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September 24, 2018

How To Prepare For Fall In The Garden And Compost Heap


How to prepare for fall in the garden and compost heap.

Happy fall, the shortest season of the year! Or at least it seems to be. Autumn is my favorite season, but it never lasts long enough to do all the things on my to-do list.

Summer's heat has gone. We'll have more hot days, but the fierceness is absent. Chilly mornings will give way to warm afternoons but it won't be unbearable to be outside.

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Soon - maybe even next week, according to our weather forecast - we'll have overnight temperatures in the 40's. The tomato plants will stop flowering and it will be time to bring in some very ripe tomatoes so I can save the seeds.

Then I'll take some cuttings from the tomato plants to over-winter indoors and plant again in spring.

How to prepare your garden for fall and start a winter compost pile.

And I'll try to hasten the ripening of the green tomatoes still on the plants. You can read my tips on that here - and what you can do with the green tomatoes that are still left when the first frost looms.

But I intend to clean up the tomato beds before the frost kills them, because I'd much rather deal with them before the foliage is black and slimy from the frost. Ick.

The sweet potatoes will be ready to harvest as soon as the vines die back. I've stuck my fingers in the soil just to be sure there really are sweet potato tubers in there, and I pulled a monster tuber that we had with dinner last night. I can hardly wait till they're ready to harvest.


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The only other thing still growing in my vegetable beds is a single, huge, winter squash plant. I'm watching the stems of the dozen squashes on the vine for the first signs of drying out so I'll know when they're ready to pick.

I'm going to harvest some rosemary and thyme this week. I noticed the other day that the herb bed needs to be topped up with soil; it was the first raised bed I built several years ago and the soil has settled. Adding soil and compost to the top of the bed will also help to insulate the roots of the herbs in that bed, which also holds my comfrey and lavender plants. I'll use a wheelbarrow-load of finished compost from the horse barn for this. It's a wheelbarrow-load of beautiful black gold!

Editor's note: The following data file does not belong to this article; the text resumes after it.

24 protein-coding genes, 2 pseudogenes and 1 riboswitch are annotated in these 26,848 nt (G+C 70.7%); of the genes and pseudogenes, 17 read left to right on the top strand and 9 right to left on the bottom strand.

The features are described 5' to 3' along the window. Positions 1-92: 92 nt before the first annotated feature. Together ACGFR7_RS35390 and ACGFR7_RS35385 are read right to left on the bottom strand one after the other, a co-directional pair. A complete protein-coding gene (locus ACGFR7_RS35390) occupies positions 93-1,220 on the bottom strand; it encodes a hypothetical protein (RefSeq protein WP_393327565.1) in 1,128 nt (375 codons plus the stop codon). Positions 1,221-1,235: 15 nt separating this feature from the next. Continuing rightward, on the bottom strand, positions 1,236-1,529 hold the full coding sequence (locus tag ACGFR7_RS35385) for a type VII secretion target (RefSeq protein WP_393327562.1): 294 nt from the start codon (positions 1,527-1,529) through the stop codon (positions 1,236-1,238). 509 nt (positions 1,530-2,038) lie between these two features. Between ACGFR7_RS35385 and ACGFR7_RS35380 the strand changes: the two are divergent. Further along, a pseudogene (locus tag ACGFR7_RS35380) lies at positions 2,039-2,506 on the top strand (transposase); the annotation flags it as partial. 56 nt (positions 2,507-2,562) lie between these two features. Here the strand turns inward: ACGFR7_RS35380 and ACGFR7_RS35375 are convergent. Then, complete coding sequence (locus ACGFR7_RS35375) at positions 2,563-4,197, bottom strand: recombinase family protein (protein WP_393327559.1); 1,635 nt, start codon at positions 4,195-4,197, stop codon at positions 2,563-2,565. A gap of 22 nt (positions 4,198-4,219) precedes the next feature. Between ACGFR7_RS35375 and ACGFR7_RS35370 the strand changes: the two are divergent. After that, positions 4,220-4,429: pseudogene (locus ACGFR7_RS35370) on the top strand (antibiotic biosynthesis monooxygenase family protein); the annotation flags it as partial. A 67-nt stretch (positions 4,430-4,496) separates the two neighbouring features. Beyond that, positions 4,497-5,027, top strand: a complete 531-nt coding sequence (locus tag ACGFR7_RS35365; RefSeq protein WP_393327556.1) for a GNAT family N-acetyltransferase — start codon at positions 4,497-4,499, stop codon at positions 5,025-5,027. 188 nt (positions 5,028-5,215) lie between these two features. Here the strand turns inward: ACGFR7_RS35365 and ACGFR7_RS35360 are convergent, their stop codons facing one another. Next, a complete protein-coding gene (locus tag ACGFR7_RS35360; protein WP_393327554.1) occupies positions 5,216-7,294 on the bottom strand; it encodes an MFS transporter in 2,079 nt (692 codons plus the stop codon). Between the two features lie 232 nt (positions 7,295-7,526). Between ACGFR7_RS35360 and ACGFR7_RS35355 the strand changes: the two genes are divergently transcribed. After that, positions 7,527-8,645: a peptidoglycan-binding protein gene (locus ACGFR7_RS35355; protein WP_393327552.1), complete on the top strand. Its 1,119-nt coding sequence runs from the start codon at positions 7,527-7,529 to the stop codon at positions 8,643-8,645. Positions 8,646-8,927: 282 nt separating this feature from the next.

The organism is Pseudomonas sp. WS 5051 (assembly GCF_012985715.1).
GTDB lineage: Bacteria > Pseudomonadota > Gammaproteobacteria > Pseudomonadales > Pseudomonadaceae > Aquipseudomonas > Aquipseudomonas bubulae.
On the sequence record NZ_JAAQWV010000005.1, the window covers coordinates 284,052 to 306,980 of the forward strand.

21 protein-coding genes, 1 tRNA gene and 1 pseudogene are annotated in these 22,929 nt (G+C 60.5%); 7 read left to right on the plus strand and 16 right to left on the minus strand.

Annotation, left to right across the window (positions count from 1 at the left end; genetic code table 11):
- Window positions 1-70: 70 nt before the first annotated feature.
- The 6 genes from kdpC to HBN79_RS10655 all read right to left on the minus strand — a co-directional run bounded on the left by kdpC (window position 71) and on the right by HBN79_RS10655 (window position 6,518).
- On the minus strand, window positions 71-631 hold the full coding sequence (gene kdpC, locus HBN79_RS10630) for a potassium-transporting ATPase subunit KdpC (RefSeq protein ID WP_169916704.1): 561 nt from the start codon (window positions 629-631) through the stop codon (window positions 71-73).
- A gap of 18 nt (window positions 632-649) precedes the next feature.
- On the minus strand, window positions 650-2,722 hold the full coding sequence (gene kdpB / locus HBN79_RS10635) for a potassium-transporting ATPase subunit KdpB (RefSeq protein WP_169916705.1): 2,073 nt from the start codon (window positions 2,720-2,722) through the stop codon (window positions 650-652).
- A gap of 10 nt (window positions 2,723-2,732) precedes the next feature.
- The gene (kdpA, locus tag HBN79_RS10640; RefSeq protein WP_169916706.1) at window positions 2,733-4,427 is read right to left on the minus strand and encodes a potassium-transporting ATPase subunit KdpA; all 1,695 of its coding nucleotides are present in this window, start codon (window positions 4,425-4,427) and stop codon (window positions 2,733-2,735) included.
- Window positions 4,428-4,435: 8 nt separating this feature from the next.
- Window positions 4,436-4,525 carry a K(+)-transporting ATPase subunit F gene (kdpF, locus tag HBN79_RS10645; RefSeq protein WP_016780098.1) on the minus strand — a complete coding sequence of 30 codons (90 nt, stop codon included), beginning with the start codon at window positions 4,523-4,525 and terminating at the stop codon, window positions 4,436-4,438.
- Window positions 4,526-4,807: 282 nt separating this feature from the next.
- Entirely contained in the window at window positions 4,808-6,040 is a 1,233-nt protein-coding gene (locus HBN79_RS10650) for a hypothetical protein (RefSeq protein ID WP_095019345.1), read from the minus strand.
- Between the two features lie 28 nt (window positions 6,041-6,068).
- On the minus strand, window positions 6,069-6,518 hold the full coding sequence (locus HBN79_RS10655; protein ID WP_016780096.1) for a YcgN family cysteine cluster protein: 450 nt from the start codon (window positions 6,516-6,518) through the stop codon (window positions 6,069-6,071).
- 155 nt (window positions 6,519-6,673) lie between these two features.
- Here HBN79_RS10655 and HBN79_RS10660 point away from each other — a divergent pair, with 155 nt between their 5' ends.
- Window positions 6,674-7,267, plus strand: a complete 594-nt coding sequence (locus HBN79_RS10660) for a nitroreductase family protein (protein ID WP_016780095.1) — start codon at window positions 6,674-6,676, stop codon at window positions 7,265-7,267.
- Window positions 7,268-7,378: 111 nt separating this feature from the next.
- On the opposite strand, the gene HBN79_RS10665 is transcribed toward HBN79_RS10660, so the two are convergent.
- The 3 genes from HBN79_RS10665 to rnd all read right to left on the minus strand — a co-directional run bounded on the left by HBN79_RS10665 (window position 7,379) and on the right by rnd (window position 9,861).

How to prepare your garden for fall and start a winter compost pile.

Cleaning up the garden in the fall helps eliminate any insect pests that are planning to hibernate over the winter and attack your garden next year. At the same time though, watch for egg sacks of "good" bugs and leave any frog habitats you might have provided. I know, it's a bit of a balancing act.

After harvesting the tomato, squash and sweet potato plants I'll have a small mountain of plant material to deal with. I'll cut the tomato and squash plants at ground level and leave the roots to decompose in the soil over the winter. Then all the stems and leaves are chopped into pieces about 3-4" long with my garden shears and layered in a new compost pile.

Compost decomposes more slowly in the fall and winter than in the summer, and smaller pieces decompose more quickly than larger pieces. My goal for a winter compost pile is to be finished in the spring and ready to use in my garden to either top off beds that have settled or to fill a new bed, so the small pieces of plant material will work better for me.

How to prepare your garden for fall and start a winter compost pile.

This year I have a new, empty raised bed that hubby built for me last summer that needs to be filled up and planted in next spring. Since I need a great deal of compost and soil to fill the bed, I'm going to compost right in the bed using the lasagna method.